Sliders and Movable Points

Getting Started with Sliders

In Desmos, adding a slider is as simple as typing a letter where you might normally see a number. Add movable points, shifting lines, dancing curves, and anything else you can dream up in this intuitive, dynamic math playground. Did we mention animations run at a beautiful 60 fps? Get started with the video on the right, then dive deeper with the resources and challenges below.

Any time you have free variables in an expression, the calculator will offer to let you define them with sliders. You will see the option to add sliders appear in the expression bar once you finish typing in your equation. (Desmos has define e as constant and therefore cannot be used as a slider variable.)

You can also use the same variables in several expressions to plot curves that will change together. In this example, the value of c defines two parallel lines that move up and down together. In this example, the two lines stay perpendicular to each other for any value of m.

Slider Limits, Intervals and Animation Speed

To adjust the limits and interval of your slider, click either of the values at the ends of the slider bar. Input your values and your graph will be automatically updated.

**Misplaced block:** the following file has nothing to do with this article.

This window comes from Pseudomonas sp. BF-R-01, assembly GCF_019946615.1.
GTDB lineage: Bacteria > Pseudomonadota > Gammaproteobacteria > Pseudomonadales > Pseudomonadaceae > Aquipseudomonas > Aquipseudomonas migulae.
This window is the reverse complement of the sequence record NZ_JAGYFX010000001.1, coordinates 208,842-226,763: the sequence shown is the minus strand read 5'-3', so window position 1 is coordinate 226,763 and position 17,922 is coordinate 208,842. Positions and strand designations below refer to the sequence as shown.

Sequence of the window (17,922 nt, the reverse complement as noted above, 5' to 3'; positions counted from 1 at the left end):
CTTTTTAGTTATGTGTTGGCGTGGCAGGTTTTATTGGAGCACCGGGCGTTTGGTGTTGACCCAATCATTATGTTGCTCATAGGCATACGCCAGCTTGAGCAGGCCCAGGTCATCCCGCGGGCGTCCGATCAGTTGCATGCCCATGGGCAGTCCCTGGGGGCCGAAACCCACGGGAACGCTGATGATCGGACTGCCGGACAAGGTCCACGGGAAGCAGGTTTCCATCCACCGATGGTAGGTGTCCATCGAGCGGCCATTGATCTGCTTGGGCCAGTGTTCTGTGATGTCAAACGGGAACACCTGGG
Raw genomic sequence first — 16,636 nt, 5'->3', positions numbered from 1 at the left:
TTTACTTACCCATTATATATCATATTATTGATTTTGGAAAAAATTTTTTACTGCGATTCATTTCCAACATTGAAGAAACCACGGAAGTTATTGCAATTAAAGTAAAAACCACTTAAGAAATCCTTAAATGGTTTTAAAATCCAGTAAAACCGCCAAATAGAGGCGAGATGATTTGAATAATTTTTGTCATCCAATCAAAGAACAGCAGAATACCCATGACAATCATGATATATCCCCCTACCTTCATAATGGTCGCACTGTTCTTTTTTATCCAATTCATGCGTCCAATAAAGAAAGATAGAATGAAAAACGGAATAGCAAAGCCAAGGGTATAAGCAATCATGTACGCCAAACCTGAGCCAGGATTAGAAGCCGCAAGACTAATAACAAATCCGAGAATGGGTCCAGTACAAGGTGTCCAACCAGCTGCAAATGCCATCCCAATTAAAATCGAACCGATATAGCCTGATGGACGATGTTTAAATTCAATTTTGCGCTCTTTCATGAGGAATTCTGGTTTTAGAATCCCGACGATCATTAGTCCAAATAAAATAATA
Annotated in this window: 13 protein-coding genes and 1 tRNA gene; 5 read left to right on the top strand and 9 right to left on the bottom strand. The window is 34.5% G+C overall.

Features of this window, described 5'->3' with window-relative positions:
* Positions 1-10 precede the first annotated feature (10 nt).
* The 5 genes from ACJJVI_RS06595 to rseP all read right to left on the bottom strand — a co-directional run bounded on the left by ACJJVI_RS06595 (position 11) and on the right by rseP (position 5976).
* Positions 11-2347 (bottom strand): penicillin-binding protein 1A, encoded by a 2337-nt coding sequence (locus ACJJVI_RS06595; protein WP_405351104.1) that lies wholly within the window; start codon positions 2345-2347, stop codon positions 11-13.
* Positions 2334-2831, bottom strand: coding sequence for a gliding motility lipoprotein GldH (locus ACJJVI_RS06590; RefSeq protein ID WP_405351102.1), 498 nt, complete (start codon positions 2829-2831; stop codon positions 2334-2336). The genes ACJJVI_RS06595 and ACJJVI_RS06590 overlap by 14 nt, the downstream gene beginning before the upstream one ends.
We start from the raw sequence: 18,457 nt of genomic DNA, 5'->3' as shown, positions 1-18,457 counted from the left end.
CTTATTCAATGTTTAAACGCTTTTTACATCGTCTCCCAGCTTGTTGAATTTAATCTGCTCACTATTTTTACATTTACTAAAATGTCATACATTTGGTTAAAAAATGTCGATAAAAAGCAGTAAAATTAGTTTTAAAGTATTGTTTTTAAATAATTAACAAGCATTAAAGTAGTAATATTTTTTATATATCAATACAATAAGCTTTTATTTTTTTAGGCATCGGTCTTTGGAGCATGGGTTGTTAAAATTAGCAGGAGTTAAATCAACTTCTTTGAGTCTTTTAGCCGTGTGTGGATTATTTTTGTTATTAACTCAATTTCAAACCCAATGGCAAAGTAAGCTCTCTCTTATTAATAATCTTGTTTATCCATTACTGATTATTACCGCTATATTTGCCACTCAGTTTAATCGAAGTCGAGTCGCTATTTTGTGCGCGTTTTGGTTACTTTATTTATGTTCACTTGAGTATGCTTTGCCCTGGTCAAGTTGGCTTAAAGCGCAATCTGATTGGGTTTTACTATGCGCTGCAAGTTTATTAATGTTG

• Loop forward and backwards
• Repeat in one direction
• Play once
• Play indefinitely
• Increase and decrease the speed

Dynamic Bounds

You can use dynamic bounds to ensure a slider value stays between two other slider values. Check out this example exploring the Mean Value Theorem.

Moveable Points

You can change a static point to a movable point by clicking and long-holding the icon next to the expression list. A style editor will pop up with different drag options.

Another way to create a movable point is to enter a point with a parameter for one or both coordinates. Click and drag the point around the graph to change the value of the parameter(s).

To make graphs more interactive, use parameters from your movable point in your expressions.

Explore this graph.

You can create a moveable point along a curve using sliders.

Explore this graph.

You can also drag a moveable point along a parametric path!

Explore this graph.